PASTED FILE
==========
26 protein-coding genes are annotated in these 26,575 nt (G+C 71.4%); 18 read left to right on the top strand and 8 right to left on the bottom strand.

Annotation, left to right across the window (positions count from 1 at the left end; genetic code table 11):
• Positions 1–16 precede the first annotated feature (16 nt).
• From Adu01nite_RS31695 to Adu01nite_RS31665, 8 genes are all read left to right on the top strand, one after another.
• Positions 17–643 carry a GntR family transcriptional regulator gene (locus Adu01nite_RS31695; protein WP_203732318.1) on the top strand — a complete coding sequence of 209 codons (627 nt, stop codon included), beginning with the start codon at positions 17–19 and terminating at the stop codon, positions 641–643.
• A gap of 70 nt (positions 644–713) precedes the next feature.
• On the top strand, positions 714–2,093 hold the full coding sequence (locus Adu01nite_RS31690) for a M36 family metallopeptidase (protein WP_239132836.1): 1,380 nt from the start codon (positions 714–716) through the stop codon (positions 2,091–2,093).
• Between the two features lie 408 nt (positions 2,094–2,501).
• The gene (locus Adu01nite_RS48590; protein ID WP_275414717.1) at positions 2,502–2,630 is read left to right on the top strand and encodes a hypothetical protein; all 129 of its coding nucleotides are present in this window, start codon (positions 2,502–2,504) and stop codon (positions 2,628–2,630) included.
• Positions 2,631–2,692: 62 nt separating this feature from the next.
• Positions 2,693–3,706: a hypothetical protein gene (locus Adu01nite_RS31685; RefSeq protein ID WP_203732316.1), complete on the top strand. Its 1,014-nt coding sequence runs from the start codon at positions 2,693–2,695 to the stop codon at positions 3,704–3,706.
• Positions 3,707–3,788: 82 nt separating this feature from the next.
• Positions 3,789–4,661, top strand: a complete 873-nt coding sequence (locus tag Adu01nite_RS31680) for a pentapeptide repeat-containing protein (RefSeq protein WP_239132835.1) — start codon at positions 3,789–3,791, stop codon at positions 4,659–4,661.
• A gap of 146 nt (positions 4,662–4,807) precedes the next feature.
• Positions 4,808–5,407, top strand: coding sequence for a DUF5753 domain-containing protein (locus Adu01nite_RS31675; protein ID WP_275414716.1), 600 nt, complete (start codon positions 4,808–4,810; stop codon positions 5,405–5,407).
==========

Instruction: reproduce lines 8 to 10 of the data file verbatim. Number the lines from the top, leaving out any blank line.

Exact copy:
• Between the two features lie 408 nt (positions 2,094–2,501).
• The gene (locus Adu01nite_RS48590; protein ID WP_275414717.1) at positions 2,502–2,630 is read left to right on the top strand and encodes a hypothetical protein; all 129 of its coding nucleotides are present in this window, start codon (positions 2,502–2,504) and stop codon (positions 2,628–2,630) included.
• Positions 2,631–2,692: 62 nt separating this feature from the next.